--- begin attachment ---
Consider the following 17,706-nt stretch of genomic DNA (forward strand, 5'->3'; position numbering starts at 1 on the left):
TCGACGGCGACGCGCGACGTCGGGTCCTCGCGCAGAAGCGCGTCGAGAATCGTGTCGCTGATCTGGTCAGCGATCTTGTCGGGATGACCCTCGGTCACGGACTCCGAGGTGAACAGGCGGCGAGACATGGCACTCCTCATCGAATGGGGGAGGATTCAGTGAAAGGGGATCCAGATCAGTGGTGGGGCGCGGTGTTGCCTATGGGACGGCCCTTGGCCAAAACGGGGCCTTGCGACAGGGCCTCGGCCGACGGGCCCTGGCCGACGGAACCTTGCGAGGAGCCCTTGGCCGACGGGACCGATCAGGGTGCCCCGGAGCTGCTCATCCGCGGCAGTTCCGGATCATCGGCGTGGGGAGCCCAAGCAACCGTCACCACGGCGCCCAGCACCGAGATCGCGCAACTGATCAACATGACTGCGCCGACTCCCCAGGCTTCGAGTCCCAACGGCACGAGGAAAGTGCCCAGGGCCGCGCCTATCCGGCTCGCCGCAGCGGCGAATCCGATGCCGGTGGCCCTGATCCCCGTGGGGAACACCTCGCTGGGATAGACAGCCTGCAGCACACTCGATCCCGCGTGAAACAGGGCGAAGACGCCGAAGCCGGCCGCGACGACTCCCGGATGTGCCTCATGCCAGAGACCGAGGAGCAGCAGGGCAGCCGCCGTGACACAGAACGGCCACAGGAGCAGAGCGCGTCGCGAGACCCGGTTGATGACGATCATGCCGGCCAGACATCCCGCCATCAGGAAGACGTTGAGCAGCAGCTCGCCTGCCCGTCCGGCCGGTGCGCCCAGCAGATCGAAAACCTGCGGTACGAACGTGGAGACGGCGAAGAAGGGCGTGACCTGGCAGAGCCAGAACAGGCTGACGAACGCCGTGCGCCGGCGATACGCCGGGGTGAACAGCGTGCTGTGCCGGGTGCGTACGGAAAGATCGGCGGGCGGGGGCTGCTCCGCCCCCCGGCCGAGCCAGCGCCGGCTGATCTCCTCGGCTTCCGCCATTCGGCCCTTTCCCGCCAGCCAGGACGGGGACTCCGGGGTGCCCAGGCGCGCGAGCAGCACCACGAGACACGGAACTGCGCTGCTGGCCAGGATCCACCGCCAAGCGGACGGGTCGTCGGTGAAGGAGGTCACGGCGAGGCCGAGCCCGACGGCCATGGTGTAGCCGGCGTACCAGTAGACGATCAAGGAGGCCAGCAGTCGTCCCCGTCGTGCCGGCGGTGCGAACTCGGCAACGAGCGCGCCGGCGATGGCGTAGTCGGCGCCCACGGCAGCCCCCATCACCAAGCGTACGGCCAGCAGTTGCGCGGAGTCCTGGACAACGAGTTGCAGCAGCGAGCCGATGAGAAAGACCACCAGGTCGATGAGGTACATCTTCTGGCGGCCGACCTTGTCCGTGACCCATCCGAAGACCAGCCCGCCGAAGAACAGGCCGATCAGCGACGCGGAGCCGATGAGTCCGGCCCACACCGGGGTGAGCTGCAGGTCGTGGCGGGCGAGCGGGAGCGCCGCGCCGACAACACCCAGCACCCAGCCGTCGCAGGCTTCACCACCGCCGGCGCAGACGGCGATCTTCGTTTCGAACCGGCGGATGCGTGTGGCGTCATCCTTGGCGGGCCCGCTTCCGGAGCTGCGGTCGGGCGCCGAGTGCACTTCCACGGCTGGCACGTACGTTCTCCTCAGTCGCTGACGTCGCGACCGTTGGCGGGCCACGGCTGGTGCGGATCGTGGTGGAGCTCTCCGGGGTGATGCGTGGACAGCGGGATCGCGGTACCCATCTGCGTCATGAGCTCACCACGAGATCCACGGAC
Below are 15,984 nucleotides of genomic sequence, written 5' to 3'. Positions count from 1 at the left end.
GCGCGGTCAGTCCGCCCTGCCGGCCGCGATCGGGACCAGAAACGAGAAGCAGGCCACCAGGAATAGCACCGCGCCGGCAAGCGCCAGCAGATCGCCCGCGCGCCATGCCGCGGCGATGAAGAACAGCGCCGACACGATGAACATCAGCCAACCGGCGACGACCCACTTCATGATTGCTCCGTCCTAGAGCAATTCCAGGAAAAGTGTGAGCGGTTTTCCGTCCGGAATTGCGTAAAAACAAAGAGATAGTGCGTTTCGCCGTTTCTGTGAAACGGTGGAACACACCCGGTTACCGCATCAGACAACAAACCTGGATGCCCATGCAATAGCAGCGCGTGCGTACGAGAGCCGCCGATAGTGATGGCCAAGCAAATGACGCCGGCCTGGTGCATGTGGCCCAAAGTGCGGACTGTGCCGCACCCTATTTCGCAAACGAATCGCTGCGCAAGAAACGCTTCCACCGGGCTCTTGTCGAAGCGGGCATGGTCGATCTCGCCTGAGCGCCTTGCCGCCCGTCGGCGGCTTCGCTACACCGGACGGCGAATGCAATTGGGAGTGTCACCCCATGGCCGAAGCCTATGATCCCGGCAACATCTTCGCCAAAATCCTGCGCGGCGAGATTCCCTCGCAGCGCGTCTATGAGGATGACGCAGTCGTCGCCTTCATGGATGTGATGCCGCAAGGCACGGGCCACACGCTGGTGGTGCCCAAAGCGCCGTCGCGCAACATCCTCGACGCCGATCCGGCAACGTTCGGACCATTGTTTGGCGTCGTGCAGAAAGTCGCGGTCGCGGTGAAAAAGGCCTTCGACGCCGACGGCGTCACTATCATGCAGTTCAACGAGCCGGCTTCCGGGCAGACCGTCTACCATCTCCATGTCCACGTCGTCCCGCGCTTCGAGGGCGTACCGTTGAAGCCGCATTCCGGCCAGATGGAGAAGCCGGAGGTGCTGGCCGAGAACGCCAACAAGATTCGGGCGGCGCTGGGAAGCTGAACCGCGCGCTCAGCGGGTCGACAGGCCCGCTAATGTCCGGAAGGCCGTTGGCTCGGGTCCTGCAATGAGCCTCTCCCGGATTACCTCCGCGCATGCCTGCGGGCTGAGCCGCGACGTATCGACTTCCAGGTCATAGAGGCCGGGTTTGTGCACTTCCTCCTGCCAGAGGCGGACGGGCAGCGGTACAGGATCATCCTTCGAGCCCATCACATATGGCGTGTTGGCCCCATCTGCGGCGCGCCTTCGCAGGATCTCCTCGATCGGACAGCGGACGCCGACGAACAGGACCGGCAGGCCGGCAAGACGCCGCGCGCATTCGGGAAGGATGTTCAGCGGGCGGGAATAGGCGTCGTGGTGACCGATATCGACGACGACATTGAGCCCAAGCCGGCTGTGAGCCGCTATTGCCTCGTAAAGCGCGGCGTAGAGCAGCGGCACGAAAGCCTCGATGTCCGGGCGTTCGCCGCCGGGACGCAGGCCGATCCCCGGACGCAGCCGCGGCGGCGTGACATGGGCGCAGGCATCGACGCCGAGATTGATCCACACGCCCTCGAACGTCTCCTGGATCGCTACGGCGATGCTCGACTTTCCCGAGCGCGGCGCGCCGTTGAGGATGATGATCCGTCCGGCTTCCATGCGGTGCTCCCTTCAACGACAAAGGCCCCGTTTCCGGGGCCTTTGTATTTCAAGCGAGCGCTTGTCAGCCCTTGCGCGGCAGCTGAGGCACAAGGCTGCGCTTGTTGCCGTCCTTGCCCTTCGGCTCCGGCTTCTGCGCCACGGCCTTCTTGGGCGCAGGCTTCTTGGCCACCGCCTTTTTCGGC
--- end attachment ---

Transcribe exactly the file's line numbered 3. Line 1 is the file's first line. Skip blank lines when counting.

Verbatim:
Below are 15,984 nucleotides of genomic sequence, written 5' to 3'. Positions count from 1 at the left end.